Mayor Bill de Blasio attacked former Mayor Rudolph Giuliani for his claim that the solution to the mushrooming homelessness population is to “chase them out of the city”—and argued that his Republican predecessor should instead remember the charitable precepts espoused by Catholic leaders like Cardinal Timothy Dolan and Pope Francis.
Appearing on the Brian Lehrer Show on WNYC today, Mr. de Blasio pointed to a recent editorial in the Daily News by Mr. Dolan that criticized those who would “depersonalize” indigents and to repeated remarks by the Pope highlighting the plight of the poor. The former mayor, who dealt aggressively with homelessness and crime in the 1990s, has been a frequent critic of his liberal successor.
“I think first of all, I would urge the former mayor to listen to what the Pope is saying and what the cardinal is saying in terms of, we don’t chase human beings who are in crisis. We try and address their problems and get them to the kind of help they need and off the streets,” said Mr. de Blasio.
Speaking on WNBC last week, Mr. Giuliani indicated that he saw Mr. de Blasio’s approach to the homelessness issue—which has been to invest in more mental health and affordable housing services, and to create a task force to develop further strategies—as soft and insufficient.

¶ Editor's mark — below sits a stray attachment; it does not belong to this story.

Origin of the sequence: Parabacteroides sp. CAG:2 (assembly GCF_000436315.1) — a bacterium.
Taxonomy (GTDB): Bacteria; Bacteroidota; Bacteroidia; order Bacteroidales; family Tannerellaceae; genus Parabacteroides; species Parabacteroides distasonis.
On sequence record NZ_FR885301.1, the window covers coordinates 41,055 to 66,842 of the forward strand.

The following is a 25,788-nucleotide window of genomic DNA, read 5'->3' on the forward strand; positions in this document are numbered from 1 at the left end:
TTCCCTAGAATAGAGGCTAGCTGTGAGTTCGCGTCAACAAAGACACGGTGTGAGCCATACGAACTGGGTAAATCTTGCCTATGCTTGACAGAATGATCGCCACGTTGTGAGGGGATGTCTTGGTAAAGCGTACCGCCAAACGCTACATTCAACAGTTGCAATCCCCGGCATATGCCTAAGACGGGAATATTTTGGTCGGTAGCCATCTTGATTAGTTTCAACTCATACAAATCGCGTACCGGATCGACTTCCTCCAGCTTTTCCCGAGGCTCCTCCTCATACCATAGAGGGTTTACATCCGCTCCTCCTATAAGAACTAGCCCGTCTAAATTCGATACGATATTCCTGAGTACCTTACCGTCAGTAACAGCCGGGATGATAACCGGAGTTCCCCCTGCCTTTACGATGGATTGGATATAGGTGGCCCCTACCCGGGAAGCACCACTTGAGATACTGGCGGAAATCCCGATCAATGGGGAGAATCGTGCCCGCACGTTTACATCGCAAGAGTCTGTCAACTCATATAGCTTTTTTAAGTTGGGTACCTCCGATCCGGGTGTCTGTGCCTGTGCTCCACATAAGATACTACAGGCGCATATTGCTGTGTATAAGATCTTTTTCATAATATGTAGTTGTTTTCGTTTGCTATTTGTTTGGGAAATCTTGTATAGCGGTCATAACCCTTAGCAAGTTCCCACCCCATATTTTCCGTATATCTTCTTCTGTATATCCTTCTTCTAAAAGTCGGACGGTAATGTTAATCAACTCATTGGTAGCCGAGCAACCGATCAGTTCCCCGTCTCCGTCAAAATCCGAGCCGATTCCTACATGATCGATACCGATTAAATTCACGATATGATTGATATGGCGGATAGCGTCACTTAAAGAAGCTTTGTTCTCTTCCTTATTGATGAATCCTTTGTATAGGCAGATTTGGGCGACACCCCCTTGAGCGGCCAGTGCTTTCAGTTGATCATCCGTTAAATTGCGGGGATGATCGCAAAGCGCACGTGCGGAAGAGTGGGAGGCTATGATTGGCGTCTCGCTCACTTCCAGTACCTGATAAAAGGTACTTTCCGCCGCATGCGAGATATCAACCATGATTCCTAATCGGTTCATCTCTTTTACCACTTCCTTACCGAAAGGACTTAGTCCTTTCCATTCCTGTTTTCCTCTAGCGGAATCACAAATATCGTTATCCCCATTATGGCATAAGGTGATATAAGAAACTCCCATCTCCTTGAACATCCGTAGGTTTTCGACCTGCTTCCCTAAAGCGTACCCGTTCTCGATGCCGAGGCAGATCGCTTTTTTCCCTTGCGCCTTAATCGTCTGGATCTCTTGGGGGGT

“You chase them and you chase them and you chase them, and they either get the treatment that you need, or you chase them out of the city,” Mr. Giuliani said, arguing that he had made better use of NYPD Commissioner Bill Bratton, who has served under both mayors. “I didn’t need a task force. There was me and Bratton, there was my brain, his people.”
Mr. de Blasio highlighted that new legal precedent since Mr. Giuliani’s administration has reduced the ability of law enforcement to arrest and detain people sleeping in the streets or loitering in parks.
“It’s a complicated problem. And the notion you can minimize it, that’s, that’s not a serious look at how to solve the problem. And it doesn’t recognize that the problem has gotten much harder in many ways,” he said, adding that the city was partnering with religious groups to deal with the issue. “We’ve been working with faith communities all over the city and they’ve been great partners in this, to get folks off the street and get them the help they need. That’s how we’re going to address this challenge.”
Mr. Giuliani did not immediately respond to requests for comments. Both men frequently tout their Italian roots, with Mr. de Blasio having made two trips to the Vatican while in office.
Pope Francis is scheduled to visit New York as part of an American tour later this month. Shortly after being elected pontiff, the Argentinian-born leader lamented the lack of empathy in society for those in need of shelter.
“If a person, on a winter’s night, dies here on the street nearby, that’s not news. It seems normal! On the other hand, a drop of 10 points on the stock exchange is a tragedy. People are discarded, as if they were garbage!” he said at the Vatican shortly after his election.